November 21, 2023
Average Employee Turnover Rate in 2023
In this article, we’ll look at the average employee turnover rate, by both industry and job role, to help y...
In this article, we’ll look at the cost of employee turnover, break down the direct and indirect costs associated with turnover, and help you understand the causes of high employee turnover and how to reduce it.
Whether high turnover is a problem for your company or not, you can likely benefit from better understanding the impact of turnover, as well as how to keep turnover rates low and employee retention high.
Read on for everything you need to know.
The estimated cost of employee turnover ranges from 33% to as much as 2x their annual salary, depending on the source.
A 2017 report by Employee Benefit News found that the cost of replacing an employee was as much as 33% of the employee’s annual salary. For an employee making $45,000 per year, that amounts to a cost of $15,000 to replace them should they leave their job.
Meanwhile, analytics and advisory firm Gallup reports that the cost of replacing an employee costs anywhere from one-half to twice their annual salary.
If Gallup’s estimations are correct, it could cost the company as much as $90,000 to replace the same $45,000 salary employee.
The type of position impacts the cost to replace an employee as well. Experts believe that it costs at least 100-150% of an employee’s salary to replace someone in a technical position, and as much as 213% of the annual salary to replace C-suite employees (e.g. a CEO, CFO, CMO).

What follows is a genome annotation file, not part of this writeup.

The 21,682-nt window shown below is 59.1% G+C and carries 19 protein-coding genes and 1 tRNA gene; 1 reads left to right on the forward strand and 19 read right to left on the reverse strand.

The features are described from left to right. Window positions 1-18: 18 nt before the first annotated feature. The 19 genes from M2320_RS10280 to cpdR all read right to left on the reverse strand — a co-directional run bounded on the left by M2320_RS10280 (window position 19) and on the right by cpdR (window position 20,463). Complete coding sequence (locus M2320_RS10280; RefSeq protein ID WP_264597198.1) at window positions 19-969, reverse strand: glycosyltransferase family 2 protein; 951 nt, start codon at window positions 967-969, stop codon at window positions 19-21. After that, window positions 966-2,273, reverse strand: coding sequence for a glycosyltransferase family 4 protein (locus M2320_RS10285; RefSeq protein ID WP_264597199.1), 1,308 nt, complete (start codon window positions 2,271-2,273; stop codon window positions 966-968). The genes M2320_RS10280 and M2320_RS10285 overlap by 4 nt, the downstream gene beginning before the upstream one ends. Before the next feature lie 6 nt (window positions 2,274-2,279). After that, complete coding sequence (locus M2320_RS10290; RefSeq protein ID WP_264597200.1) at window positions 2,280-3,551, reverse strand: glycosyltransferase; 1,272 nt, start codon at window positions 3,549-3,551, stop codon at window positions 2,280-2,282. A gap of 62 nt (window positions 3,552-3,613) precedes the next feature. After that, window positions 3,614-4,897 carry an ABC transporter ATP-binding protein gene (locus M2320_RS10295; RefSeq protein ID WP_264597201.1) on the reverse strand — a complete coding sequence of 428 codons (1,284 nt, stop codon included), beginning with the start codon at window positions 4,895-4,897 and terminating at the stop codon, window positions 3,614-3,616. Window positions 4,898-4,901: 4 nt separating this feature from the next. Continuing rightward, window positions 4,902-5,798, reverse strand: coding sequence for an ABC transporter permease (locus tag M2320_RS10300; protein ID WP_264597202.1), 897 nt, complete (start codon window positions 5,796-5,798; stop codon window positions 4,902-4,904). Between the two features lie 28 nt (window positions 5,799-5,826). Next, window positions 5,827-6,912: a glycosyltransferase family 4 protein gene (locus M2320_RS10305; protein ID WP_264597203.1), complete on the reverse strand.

To put this into perspective, for a company with 100 employees, averaging an annual salary of $45,000, with an annual turnover rate of 10%, annual turnover costs could range from $150,000 to $900,000 per year.
That may not be taking into account certain indirect costs of turnover, as well.
There are a number of costs associated with employee turnover, from the cost of hiring a replacement, to the impact of their absence on the business.
These costs can be direct and quantifiable, or indirect, and harder to put a number on.
Here are some of the factors that make up the employee turnover cost estimates above, both direct and indirect.
Direct costs of turnover include:
In addition to the direct costs of turnover, there are a number of indirect costs, which are harder to quantify but often carry as much (or more) impact as the direct costs.
These may include:
Experts say it usually takes 8-12 weeks to replace a knowledge worker, plus 1-2 months for a newly hired employee to reach full productivity.
This loss of productivity will almost certainly cost the business money, alongside the quantifiable cost from looking for a new hire, incentivizing them to join your company, and paying to onboard and train new employees.
But the biggest cost may be the most indirect, which is the cost of high turnover negatively impacting company culture. This leads to further loss in productivity, and is often a difficult trend to reverse.
You may now understand that turnover can be a big, costly problem for businesses, and that it’s worth putting energy into decreasing your turnover rate.